The reading bug

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I heard a comment on the radio today that said that a third of children under the age of 7 never have a bed time story read to them, and of the ones that do have stories read to them, only 13% have them read to them every night. On further investigation there are several articles on this of which this one in The Guardian is one.

Now, I’m most certainly not claiming that we are super parents. We definitely take shortcuts, or easy routes, on so many things – from letting Elliot watch episode upon episode of Thomas, or giving up too soon each time we try to get him to eat any recognisable vegetable, and giving in too often when he asks for a new engine, or an ice cream. But, one thing we do do, religiously, is read to him EVERY night, pretty much without fail. We’ve done this since he was about 3 or 4 months old.

I see it as one of the most important things any parent can do. It is a wonderful thing to see a child interested in and gripped by a story – Elliot definitely has his favourites, and these change frequently. We’re currently reading quite a few books about new babies, and becoming a big brother (for obvious reasons!) He is able to recognise many words by sight, and can recount many books himself – especially ones like The Gruffalo!

I can’t imagine a childhood without books. I remember the joy of reading, and devouring book after book once i could read by myself. Maybe its this that makes me certain that spending time reading to Elliot should be at the top of our priority list each evening rather than tidying/hoovering/watching TV. it really saddens me that so many children don’t experience this.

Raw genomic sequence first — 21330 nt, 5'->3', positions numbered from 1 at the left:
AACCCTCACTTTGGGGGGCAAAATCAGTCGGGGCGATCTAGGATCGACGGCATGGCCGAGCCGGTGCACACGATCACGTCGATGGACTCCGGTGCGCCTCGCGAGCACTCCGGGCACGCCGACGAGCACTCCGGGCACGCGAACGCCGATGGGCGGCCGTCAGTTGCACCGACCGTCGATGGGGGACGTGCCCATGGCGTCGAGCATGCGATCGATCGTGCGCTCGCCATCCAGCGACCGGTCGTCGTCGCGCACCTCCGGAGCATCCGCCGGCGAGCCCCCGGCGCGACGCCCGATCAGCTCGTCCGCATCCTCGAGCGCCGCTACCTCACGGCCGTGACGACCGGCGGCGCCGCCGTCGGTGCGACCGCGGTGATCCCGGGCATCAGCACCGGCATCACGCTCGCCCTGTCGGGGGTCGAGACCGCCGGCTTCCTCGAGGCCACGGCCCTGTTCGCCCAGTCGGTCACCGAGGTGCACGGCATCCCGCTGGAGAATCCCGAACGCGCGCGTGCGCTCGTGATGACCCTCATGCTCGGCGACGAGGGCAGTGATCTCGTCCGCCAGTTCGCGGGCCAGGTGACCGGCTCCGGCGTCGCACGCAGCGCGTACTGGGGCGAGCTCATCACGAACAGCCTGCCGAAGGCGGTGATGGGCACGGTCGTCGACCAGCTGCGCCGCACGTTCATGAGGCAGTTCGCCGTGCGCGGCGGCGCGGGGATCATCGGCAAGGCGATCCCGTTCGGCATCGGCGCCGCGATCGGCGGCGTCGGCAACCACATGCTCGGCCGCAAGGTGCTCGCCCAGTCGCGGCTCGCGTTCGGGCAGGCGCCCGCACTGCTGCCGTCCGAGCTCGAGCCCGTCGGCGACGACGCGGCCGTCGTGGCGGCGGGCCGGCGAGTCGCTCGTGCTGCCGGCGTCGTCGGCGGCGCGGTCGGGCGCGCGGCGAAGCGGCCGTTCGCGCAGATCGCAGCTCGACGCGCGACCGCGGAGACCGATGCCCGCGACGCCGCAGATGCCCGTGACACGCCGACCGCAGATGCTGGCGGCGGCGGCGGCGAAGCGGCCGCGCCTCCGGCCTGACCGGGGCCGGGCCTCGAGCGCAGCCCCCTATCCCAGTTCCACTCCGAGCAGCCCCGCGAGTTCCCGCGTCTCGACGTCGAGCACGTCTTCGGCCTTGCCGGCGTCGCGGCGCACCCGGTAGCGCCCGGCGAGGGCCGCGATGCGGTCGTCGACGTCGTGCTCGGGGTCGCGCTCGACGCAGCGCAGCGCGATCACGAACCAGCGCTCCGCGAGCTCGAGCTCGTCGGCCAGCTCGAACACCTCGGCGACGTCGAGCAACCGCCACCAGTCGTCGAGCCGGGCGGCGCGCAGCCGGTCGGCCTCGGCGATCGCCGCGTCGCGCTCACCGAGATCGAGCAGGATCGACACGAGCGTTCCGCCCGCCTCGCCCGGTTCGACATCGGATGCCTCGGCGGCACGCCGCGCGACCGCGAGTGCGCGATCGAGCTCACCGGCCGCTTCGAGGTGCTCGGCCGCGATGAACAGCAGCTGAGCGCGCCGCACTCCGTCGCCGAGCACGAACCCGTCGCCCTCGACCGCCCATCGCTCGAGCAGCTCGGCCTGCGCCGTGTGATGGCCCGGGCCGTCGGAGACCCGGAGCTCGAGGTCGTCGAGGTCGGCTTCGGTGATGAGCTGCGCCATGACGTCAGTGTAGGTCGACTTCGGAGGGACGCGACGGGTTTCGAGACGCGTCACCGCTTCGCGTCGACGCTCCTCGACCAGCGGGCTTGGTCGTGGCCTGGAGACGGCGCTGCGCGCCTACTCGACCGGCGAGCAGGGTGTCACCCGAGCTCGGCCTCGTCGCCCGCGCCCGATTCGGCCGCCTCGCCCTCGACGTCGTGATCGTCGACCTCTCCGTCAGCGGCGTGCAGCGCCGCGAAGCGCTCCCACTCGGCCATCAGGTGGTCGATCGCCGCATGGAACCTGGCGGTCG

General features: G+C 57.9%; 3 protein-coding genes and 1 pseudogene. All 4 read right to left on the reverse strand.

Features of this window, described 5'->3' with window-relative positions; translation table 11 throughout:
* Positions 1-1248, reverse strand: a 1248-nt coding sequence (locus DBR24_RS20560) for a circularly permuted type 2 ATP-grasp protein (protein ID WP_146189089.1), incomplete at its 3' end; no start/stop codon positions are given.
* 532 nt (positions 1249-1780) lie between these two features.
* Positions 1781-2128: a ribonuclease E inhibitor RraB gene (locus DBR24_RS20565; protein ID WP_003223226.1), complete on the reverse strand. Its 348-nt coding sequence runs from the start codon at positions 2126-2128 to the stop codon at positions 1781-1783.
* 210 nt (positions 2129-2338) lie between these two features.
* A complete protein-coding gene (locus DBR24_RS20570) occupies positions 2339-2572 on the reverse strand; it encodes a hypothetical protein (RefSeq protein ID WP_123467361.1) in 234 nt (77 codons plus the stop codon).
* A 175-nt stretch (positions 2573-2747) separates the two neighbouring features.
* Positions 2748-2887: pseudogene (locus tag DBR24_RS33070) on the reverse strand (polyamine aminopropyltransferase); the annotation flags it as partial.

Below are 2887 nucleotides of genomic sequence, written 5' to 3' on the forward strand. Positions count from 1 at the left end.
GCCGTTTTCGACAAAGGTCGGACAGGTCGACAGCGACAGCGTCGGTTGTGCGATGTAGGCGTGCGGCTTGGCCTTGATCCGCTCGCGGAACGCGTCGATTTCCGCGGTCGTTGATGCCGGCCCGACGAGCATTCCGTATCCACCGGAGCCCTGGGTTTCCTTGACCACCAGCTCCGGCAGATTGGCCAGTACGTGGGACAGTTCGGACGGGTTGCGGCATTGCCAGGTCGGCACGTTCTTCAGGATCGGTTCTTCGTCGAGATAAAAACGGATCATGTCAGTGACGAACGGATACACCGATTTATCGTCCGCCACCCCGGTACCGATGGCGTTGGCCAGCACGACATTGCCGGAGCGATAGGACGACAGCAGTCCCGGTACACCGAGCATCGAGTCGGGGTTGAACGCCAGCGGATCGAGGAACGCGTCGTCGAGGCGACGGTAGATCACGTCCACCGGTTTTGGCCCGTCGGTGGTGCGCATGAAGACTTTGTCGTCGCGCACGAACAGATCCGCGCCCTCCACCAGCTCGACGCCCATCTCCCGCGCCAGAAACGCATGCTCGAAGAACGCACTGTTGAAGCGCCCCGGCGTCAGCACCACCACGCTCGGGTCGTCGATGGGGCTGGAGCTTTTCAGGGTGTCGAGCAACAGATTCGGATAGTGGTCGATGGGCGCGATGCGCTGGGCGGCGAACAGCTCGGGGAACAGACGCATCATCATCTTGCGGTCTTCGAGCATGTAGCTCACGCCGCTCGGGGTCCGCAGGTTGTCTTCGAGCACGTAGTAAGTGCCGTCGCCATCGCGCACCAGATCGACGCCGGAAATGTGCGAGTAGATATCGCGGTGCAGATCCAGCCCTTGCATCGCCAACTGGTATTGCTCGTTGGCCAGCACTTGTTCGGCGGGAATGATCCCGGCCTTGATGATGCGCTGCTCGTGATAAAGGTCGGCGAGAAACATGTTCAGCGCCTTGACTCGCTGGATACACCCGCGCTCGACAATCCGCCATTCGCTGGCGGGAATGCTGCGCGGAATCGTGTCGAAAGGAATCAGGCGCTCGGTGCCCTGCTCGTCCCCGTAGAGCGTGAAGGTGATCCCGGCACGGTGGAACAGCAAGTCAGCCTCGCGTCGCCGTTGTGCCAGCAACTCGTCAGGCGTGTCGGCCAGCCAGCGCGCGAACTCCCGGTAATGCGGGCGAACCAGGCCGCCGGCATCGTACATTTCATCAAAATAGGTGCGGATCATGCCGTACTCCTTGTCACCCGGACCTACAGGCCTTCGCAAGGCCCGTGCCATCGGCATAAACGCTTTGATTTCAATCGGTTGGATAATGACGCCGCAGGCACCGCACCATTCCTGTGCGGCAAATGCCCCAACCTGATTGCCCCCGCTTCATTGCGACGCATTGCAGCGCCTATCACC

Imagination is so important to a growing child, as is having the ability to empathise with others – these are two things that reading teaches without us having to really get involved.

The other reason I think reading every day is a good idea is that much debated subject among mummy-types: the routine. Having a set bedtime routine since Elliot was very tiny, regardless of the highs and lows of the day, has meant that we have had a child that 99% of the time sleeps right through and wakes happy and excited to start his day. Again, I don’t claim to be any sort of expert, but for us it seemed common sense that if our little man had the same bedtime cues each evening – bath, milk, stories, bed – that he’d soon realise what these meant and we’d have a child that went to bed easily. Ok so it doesn’t always work, and we do occasionally have tears and tantrums, but he knows the routine, and we just follow it through regardless of any tantrums and we end up with a child in bed, mostly before 8, and then an evening to ourselves. I really do think that reading every night has helped with that.

Elliot now happily sits and “reads” by himself, and some of his favourite trips are to the library or the book shop to choose new books to bring home.

Secretly I’m hoping that the Pirate Pete Potty Book, and Charlie and Lola: I Will Not Ever Never Eat A Tomato, will go some way to helping us with our current challenges in other areas of parenting – after all, books are magic!

Watch this space…

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6 thoughts on “The reading bug

  1. Pingback: The Reading Bug | Love All Blogs

  2. Slightly a huge book fan here too! My two are now six and four, and oh you are just going to melt when Elliot starts reading to baby brother or sister, it’s the best thing in the world 🙂

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